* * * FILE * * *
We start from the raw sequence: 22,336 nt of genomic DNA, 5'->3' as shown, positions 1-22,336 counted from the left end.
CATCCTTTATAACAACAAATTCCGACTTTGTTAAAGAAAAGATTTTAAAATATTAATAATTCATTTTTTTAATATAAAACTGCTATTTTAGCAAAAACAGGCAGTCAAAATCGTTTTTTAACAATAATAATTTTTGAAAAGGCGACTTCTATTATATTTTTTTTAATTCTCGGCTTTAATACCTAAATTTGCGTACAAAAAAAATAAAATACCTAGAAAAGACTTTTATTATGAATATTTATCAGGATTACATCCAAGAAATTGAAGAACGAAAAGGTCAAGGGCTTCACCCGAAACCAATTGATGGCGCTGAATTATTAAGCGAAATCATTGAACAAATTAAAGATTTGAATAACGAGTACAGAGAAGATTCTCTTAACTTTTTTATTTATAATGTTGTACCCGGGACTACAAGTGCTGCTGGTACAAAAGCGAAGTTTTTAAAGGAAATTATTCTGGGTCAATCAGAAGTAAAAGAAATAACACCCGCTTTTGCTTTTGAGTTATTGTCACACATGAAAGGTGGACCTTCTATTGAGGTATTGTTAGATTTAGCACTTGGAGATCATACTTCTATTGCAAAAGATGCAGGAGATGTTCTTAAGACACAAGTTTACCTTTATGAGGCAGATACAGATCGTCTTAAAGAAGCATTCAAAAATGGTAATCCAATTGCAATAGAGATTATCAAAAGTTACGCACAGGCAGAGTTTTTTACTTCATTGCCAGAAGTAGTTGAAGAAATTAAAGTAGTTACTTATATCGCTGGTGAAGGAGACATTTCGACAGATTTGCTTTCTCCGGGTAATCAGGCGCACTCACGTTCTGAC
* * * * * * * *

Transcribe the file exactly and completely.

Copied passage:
We start from the raw sequence: 22,336 nt of genomic DNA, 5'->3' as shown, positions 1-22,336 counted from the left end.
CATCCTTTATAACAACAAATTCCGACTTTGTTAAAGAAAAGATTTTAAAATATTAATAATTCATTTTTTTAATATAAAACTGCTATTTTAGCAAAAACAGGCAGTCAAAATCGTTTTTTAACAATAATAATTTTTGAAAAGGCGACTTCTATTATATTTTTTTTAATTCTCGGCTTTAATACCTAAATTTGCGTACAAAAAAAATAAAATACCTAGAAAAGACTTTTATTATGAATATTTATCAGGATTACATCCAAGAAATTGAAGAACGAAAAGGTCAAGGGCTTCACCCGAAACCAATTGATGGCGCTGAATTATTAAGCGAAATCATTGAACAAATTAAAGATTTGAATAACGAGTACAGAGAAGATTCTCTTAACTTTTTTATTTATAATGTTGTACCCGGGACTACAAGTGCTGCTGGTACAAAAGCGAAGTTTTTAAAGGAAATTATTCTGGGTCAATCAGAAGTAAAAGAAATAACACCCGCTTTTGCTTTTGAGTTATTGTCACACATGAAAGGTGGACCTTCTATTGAGGTATTGTTAGATTTAGCACTTGGAGATCATACTTCTATTGCAAAAGATGCAGGAGATGTTCTTAAGACACAAGTTTACCTTTATGAGGCAGATACAGATCGTCTTAAAGAAGCATTCAAAAATGGTAATCCAATTGCAATAGAGATTATCAAAAGTTACGCACAGGCAGAGTTTTTTACTTCATTGCCAGAAGTAGTTGAAGAAATTAAAGTAGTTACTTATATCGCTGGTGAAGGAGACATTTCGACAGATTTGCTTTCTCCGGGTAATCAGGCGCACTCACGTTCTGAC